As soon as Prison Fellowship Zambia learned of the COVID-19 pandemic, they realized the probable impact in Zambia and sprang into action.
Sensing an imminent lockdown, the staff wasted no time in organizing a food distribution for caregivers of children in the program. At the distribution, they enforced social distancing and kept the groups to ten people. They also provided information about COVID-19. Each caregiver received instruction on handwashing, hygiene, and social distancing practices.
Since the lockdown in Zambia, the staff has used innovative ways to serve children, like connecting through phone calls and WhatsApp.
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Photo: Norman Nyakapadza could not hold back his expression of love for his family, after he enveloped his wife and children in an embrace.
Children of prisoners in Zimbabwe are celebrating after Prison Fellowship Zimbabwe (PFZ), an affiliate of Prison Fellowship International (PFI), successfully lobbied to overturn a prison visitation ban. This is a breakthrough for Zimbabwean children of prisoners under 18 years old, who were not permitted to visit anyone in prison—even their incarcerated parent.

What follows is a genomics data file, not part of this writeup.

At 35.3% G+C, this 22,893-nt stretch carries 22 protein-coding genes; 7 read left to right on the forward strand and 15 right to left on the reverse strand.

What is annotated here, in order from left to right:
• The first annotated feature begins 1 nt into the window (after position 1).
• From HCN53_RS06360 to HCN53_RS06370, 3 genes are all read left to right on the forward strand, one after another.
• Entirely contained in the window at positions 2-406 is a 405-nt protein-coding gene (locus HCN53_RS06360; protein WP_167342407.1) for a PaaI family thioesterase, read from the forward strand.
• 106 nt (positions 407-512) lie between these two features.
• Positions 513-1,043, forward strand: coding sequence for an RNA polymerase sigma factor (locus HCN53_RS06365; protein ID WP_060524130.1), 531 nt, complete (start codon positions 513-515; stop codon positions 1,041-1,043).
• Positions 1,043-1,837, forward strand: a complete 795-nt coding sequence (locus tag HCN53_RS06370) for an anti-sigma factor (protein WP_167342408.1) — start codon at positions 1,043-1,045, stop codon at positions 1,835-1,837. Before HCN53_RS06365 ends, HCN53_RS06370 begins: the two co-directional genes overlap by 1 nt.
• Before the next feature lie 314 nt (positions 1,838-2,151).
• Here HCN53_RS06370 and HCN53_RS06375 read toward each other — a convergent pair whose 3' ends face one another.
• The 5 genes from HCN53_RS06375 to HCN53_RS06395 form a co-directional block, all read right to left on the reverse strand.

“There is a growing awareness and evidence, globally, of the significant impact on children and inmates when children can visit their parent in prison,” says PFI’s International Director of Child Sponsorship Adam Hutchinson. “Studies show children who maintain a connection with their incarcerated parent report higher feelings of safety, stability, and overall emotional wellbeing. There is always a reduced likelihood of a parent re-offending after release, meaning families are stronger and children are better care for.”
After a series of meetings with the Zimbabwe Prison and Correctional Service to present prison visitation as a rehabilitative tool for prisoner behavior, children from five families in PFZ’s children of prisoners program were granted visitation. Some, like 10-year-old Precious, had not seen their fathers in nearly a decade.
“Feedback from these families is that the children’s behavior changed positively and they couldn’t stop talking about such a memorable event,” says Wilson Femayi, PFZ children of prisoners program manager. “The prison social workers also reported a remarkable behavioral change in inmates who met with their families for the first time.”
After the successful trial visitations, government officials agreed to institute an annual visitation week open to all children of prisoners throughout the country. The impact of this decision has encouraged Prison Fellowship International affiliates in Rwanda and Zambia to make similar appeals to their own prison visitation laws, which are already yielding similar results.
About Children of Prisoners Sponsorship:
Prison Fellowship International’s child sponsorship program helps rescue, restore, and rebuild the lives of innocent children of prisoners throughout eight countries. Through one-to-one sponsorship relationships, children receive access to food, medical care, education, safety, and spiritual and emotional support. Prison Fellowship International affiliates deliver these services through partnerships with local government, NGOs, and churches.